Tuesday, July 11, 2017

Improve Product Development Using IPD

by Jim Dickerson

As with many processes at IBM, product development can be summarized with the three-letter abbreviation IPD—Integrated Product Design.

Simply put, IPD is a systematic process for product development based on fact based decision making involving all relevant job disciplines including sales, marketing and the supply chain, which includes manufacturing, logistics, procurement and fulfillment.

For companies using a discipline business process like IPD, the goal is to bring a solution to market that satisfies client needs and makes bottom-line results more predictable and profitable.

The IPD process ensures all factors in developing a proposed solution are considered throughout the checkpoint process and the solution’s entire life cycle before it ever goes to market.
Working in a Vacuum

Before IPD became widely accepted and implemented, engineers, just like many other people in manufacturing organizations, worked in silos—de-veloping products and lobbing them over the wall to sales and marketing.

This scenario describes IBM’s problem in the early 1990s. IBM funded products that didn’t meet the needs of the marketplace or never made it outside the laboratory. Creative ideas and innovations typical of IBM’s 3,000 patents annually needed predictable business processes that were consistent and reliable to transform them into marketplace product successes.

Lack of consistency and commonality across 30 internal individual supply chains also hampered product cost and quality at IBM. This impacted product design significantly because IBM was unable to leverage cost and quality benefits of a common building block process aligned to a standard set of preferred suppliers.
Measuring Success And Best Practices

By 1998, IBM had fully implemented IPD across its entire organization. The impetus for IPD was a new CEO. At the time, IBM was slow to market with several technologies and had lost focus. Negative corporate business results and sagging stock prices weren’t helping, either.

Something had to give: IBM’s brand needed to be transformed and reignited. To stop the bleeding, IBM hired a new CEO who wanted to see change fast and results even faster, thus launching a reengineering transformation. Since IPD, IBM has:
Cut the list of suppliers in half to 33,000.
Driven commonality across the different IBM brands and increased parts reuse to 63%.
Reduced abandoned project ex-penses from 25% to less than 2%.
Improved time to market three to four times across all IBM eServer platforms.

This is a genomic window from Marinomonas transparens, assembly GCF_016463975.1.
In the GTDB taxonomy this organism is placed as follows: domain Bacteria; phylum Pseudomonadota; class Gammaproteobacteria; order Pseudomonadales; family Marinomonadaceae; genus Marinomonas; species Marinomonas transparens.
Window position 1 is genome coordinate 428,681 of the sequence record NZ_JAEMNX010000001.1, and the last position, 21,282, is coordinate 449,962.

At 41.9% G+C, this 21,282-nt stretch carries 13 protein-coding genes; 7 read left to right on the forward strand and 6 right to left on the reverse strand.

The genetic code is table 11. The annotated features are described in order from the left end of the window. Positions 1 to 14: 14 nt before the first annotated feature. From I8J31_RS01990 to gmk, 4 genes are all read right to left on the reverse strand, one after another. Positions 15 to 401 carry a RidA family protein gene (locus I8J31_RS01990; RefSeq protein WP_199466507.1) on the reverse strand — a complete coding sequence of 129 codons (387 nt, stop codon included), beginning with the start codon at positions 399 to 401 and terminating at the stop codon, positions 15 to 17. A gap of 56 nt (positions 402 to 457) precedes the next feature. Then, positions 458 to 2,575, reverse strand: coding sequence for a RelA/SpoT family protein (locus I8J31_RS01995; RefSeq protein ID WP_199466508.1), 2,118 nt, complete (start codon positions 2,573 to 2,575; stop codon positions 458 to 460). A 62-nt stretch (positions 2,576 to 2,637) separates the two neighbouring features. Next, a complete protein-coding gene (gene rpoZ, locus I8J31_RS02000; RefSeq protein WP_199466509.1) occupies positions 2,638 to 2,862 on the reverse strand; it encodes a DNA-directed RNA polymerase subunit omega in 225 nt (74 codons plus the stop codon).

Enhanced operational efficiencies by quantum leaps.

Clearly, IPD has been the vehicle to make this happen—so much so that the IPD process has been turned into an IBM services consulting engagement. Clients are able to take pieces of IPD’s governance model, processes, and enabling tools and technologies to help achieve similar successes.

Based on IBM’s lessons learned, keys to IPD success include:
Executive support. Whether it’s a top down approach driven by the CEO or convincing a board of directors, support from the top will drive participant compliance within the organization and generate the attention it deserves.
Communication: This is essential to get the compliance needed for success. IBM targeted employees, management and executives and rolled out a worldwide training curriculum to explain IPD’s value and its importance to IBM.
Customer focus: IPD enabled IBM to become market driven with clearer customer centric processes.
Building one team: IPD broke down the silos and depended on the ability of cross functional teams to work together and execute.
Benchmarking: Measure progress with key targets while benchmarking against the industry. This is crucial in understanding strengths and weaknesses and to recognize areas that require focus.

Figure 1 illustrates the IPD process (at beginning).

Ever Evolving IPD

The world of on demand is predicated on constant change and rising customer expectations. So the work for IPD is still not complete, particularly as IBM’s products become more complex—integrating services, software and hardware into tightly woven business solutions.

The IPD team continues to improve the product development process by improving supply chain collaboration, particularly with the web of suppliers, external contractors and business partners that are part of IBM’s $40 billion global supply chain.

JIM DICKERSON is the director of integrated product design at IBM’s integrated supply chain division in Poughkeepsie, NY. He has a bachelor’s degree in electrical engineering from Rensselaer Polytechnic Institute in Troy, NY.

Tuesday, June 20, 2017

Become Self-Reliant

From Joshua Rapoza

Webinar this Thursday, June 22nd, at 2:00 PM Eastern, "How to Use Book Clubs to Become Self-Reliant on Your Lean Journey” with Michael Ballé

Here’s a link to register for this free one-hour webinar: https://www.lean.org/events/june_2017_webinar.cfm

Over the past several years, I’ve been fortunate to meet with people from all types of companies and industries that have used company book clubs as a way to create a culture of learners. The benefit of chapter by chapter analysis, sharing thoughts, learning what others thought really helps bring out the value in books and helps align team members.

The benefits of book clubs is he motivation behind Michael Ballé’s The Gold Mine MasterClass, a free chapter by chapter, video guided book walkthrough. You can access this resource on his Gemba Coach column: https://www.lean.org/balle/

Joshua Rapoza
Customer Strategy Officer
Lean Enterprise Institute, Inc.

Tuesday, June 6, 2017

Researcher: Ford wants more bio-based materials in its cars

Anaheim, Calif. — At Antec, a Ford Motor Co. research scientist said the automaker is using bio-plastics right now — and is even looking at waste plastics from the oceans.

"Right now all the vehicles in North America, they use soybean oil-based seat backs, seat cushions, and head rests, and even some head liners," said Alper Kiziltas, who works in the materials research department at Ford's Research and Innovation Center in Dearborn, Mich.

Ford has been active in biomaterials since the 1920s, when Henry Ford used wheat straw. The automaker used plastics made from soybeans, hemp and other natural materials in the 1940s.

Ford has come full-circle. Kiziltas said the average Ford vehicle uses 20 to 40 pounds of renewable plastics, such as soy-based foams, seals, and gaskets, caster-oil based foams and plastics with natural-fiber reinforcing materials.

One challenge is making sure the bio-based materials have a good surface finish. "But customers want to see more natural fibers on the surface," he said.